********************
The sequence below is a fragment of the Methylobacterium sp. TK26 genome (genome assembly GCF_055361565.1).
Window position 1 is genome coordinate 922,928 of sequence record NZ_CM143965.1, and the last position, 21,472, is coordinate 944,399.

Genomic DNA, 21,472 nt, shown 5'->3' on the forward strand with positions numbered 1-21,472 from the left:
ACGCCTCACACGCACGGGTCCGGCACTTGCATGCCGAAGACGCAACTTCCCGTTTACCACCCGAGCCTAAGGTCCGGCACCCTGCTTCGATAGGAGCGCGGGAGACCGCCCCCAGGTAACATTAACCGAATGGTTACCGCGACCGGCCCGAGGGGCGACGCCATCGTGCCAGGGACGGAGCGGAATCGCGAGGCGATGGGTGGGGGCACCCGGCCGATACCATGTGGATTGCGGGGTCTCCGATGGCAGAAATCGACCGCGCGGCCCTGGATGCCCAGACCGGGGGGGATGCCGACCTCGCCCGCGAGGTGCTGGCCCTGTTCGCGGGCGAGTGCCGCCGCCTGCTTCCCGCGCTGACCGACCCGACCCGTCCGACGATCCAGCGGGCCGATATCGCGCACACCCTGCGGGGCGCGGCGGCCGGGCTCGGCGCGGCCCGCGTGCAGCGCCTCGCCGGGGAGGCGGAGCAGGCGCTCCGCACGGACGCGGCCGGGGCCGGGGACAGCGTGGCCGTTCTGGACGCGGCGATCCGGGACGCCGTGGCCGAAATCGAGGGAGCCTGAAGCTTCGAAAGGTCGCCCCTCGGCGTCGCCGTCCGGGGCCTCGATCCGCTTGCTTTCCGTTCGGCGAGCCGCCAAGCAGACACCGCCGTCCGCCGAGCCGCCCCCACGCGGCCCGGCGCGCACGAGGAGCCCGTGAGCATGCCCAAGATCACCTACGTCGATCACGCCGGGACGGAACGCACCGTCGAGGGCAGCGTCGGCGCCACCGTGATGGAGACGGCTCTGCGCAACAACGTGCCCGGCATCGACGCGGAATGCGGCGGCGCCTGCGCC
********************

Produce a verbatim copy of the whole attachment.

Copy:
The sequence below is a fragment of the Methylobacterium sp. TK26 genome (genome assembly GCF_055361565.1).
Window position 1 is genome coordinate 922,928 of sequence record NZ_CM143965.1, and the last position, 21,472, is coordinate 944,399.

Genomic DNA, 21,472 nt, shown 5'->3' on the forward strand with positions numbered 1-21,472 from the left:
ACGCCTCACACGCACGGGTCCGGCACTTGCATGCCGAAGACGCAACTTCCCGTTTACCACCCGAGCCTAAGGTCCGGCACCCTGCTTCGATAGGAGCGCGGGAGACCGCCCCCAGGTAACATTAACCGAATGGTTACCGCGACCGGCCCGAGGGGCGACGCCATCGTGCCAGGGACGGAGCGGAATCGCGAGGCGATGGGTGGGGGCACCCGGCCGATACCATGTGGATTGCGGGGTCTCCGATGGCAGAAATCGACCGCGCGGCCCTGGATGCCCAGACCGGGGGGGATGCCGACCTCGCCCGCGAGGTGCTGGCCCTGTTCGCGGGCGAGTGCCGCCGCCTGCTTCCCGCGCTGACCGACCCGACCCGTCCGACGATCCAGCGGGCCGATATCGCGCACACCCTGCGGGGCGCGGCGGCCGGGCTCGGCGCGGCCCGCGTGCAGCGCCTCGCCGGGGAGGCGGAGCAGGCGCTCCGCACGGACGCGGCCGGGGCCGGGGACAGCGTGGCCGTTCTGGACGCGGCGATCCGGGACGCCGTGGCCGAAATCGAGGGAGCCTGAAGCTTCGAAAGGTCGCCCCTCGGCGTCGCCGTCCGGGGCCTCGATCCGCTTGCTTTCCGTTCGGCGAGCCGCCAAGCAGACACCGCCGTCCGCCGAGCCGCCCCCACGCGGCCCGGCGCGCACGAGGAGCCCGTGAGCATGCCCAAGATCACCTACGTCGATCACGCCGGGACGGAACGCACCGTCGAGGGCAGCGTCGGCGCCACCGTGATGGAGACGGCTCTGCGCAACAACGTGCCCGGCATCGACGCGGAATGCGGCGGCGCCTGCGCC